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       pdftex - PDF output from TeX


       pdftex [options] [&format] [file|\commands]


       Run the pdfTeX typesetter on file, usually creating file.pdf.  If the file argument has no
       extension, ".tex" will be appended to it.  Instead of a filename, a set of pdfTeX commands
       can  be  given,  the  first of which must start with a backslash.  With a &format argument
       pdfTeX uses a different set of  precompiled  commands,  contained  in  format.fmt;  it  is
       usually better to use the -fmt format option instead.

       pdfTeX  is  a version of TeX, with the e-TeX extensions, that can create PDF files as well
       as DVI files.

       In DVI mode, pdfTeX can be used as a complete replacement for the TeX engine.

       The typical use of pdfTeX is with a pregenerated formats for which  PDF  output  has  been
       enabled.  The pdftex command uses the equivalent of the plain TeX format, and the pdflatex
       command uses the equivalent of the LaTeX  format.   To  generate  formats,  use  the  -ini

       The  pdfinitex  and  pdfvirtex  commands  are  pdfTeX's analogues to the initex and virtex
       commands.  In this installation, if the links exist, they are symbolic links to the pdftex

       In  PDF  mode,  pdfTeX  can natively handle the PDF, JPG, JBIG2, and PNG graphics formats.
       pdfTeX cannot include PostScript or Encapsulated PostScript (EPS)  graphics  files;  first
       convert them to PDF using epstopdf(1).  pdfTeX's handling of its command-line arguments is
       similar to that of of the other TeX programs in the web2c implementation.

       Starting with version 1.40, pdfTeX incorporates the e-TeX extensions, and pdfeTeX is  just
       a copy of pdfTeX.  See etex(1).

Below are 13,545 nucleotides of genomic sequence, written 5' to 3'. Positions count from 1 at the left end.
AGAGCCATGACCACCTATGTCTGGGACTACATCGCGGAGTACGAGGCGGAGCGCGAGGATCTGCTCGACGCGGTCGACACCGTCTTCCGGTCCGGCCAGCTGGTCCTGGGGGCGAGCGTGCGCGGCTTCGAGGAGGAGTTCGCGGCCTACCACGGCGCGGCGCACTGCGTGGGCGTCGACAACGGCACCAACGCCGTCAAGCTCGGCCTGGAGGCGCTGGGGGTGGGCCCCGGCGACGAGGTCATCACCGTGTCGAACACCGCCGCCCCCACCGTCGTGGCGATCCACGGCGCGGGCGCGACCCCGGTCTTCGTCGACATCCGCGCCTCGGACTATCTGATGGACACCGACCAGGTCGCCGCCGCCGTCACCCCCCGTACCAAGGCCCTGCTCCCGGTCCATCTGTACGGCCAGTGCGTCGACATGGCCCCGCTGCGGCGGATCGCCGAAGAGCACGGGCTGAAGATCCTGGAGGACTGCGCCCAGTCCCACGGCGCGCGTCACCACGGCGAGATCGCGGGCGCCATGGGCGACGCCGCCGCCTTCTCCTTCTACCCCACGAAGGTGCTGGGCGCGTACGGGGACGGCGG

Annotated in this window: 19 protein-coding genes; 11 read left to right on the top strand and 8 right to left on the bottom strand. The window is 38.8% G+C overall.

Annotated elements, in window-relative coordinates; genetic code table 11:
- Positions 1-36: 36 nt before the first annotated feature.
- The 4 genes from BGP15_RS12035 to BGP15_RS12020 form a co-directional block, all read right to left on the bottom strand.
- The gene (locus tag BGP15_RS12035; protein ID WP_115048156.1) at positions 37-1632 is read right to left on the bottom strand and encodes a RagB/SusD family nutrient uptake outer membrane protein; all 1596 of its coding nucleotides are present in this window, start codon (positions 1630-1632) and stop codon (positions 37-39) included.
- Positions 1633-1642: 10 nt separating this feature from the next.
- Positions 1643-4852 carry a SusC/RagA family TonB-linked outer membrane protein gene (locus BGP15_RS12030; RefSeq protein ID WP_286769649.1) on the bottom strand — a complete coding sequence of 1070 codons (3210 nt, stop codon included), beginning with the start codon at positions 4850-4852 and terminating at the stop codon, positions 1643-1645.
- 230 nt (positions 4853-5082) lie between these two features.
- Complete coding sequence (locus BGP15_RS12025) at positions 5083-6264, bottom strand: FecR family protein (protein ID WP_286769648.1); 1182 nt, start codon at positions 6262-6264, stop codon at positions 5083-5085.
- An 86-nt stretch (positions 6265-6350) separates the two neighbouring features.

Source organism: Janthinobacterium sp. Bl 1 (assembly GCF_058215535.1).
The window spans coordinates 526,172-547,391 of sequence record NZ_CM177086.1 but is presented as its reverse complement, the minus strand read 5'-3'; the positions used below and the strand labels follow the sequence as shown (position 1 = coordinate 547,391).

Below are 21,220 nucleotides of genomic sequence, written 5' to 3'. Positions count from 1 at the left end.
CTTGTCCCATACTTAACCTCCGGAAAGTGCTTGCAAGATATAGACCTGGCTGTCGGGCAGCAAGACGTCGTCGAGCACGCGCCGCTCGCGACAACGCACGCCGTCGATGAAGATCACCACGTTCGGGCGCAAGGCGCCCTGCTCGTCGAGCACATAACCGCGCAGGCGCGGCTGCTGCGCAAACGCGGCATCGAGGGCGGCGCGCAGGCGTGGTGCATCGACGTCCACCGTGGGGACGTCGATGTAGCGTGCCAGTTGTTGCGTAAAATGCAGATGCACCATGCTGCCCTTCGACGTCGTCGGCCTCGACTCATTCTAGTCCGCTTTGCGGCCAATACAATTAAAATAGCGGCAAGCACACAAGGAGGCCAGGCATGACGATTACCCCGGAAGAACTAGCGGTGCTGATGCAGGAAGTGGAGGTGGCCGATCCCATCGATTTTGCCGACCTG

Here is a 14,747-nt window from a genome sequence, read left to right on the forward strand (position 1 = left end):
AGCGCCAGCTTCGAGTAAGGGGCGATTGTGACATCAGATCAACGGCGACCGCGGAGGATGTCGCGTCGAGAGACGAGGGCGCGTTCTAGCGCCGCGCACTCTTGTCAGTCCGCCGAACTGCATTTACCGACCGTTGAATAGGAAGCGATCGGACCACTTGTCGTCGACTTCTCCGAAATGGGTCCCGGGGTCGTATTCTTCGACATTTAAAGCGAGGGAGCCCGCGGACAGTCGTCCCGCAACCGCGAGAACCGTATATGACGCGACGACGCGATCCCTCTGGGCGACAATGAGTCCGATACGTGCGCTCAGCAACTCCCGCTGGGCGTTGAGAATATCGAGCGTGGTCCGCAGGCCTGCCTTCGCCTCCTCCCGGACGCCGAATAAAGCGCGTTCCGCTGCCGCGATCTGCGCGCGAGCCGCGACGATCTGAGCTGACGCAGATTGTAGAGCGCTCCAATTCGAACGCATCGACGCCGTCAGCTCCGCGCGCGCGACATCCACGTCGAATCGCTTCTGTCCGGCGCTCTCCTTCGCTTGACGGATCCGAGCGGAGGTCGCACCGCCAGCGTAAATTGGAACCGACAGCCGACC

This version of pdfTeX understands the following command line options.

       -cnf-line string
              Parse string as a texmf.cnf configuration line.  See the Kpathsea manual.

              Sets  \pdfdraftmode  so  pdfTeX  doesn't  write a PDF and doesn't read any included
              images, thus speeding up execution.

       -enc   Enable the encTeX extensions.  This option is only effective  in  combination  with
              -ini.       For      documentation     of     the     encTeX     extensions     see

       -etex  Enable the e-TeX extensions.  This option is only  effective  in  combination  with
              -ini.  See etex(1).

              Print  error  messages in the form file:line:error which is similar to the way many
              compilers format them.

              Disable printing error messages in the file:line:error style.

              This is the old name of the -file-line-error option.

       -fmt format
              Use format as the name of the format to be used,  instead  of  the  name  by  which
              pdfTeX was called or a %& line.

              Exit with an error code when an error is encountered during processing.

       -help  Print help message and exit.

       -ini   Start  in  INI  mode,  which is used to dump formats.  The INI mode can be used for
              typesetting, but no format is preloaded, and  basic  initializations  like  setting
              catcodes may be required.

       -interaction mode
              Sets  the  interaction  mode.   The  mode  can  be  either  batchmode, nonstopmode,
              scrollmode, and errorstopmode.  The meaning of these modes is the same as  that  of
              the corresponding \commands.

       -ipc   Send  DVI or PDF output to a socket as well as the usual output file.  Whether this
              option is available is the choice of the installer.

              As -ipc, and starts the server at the other end as well.  Whether  this  option  is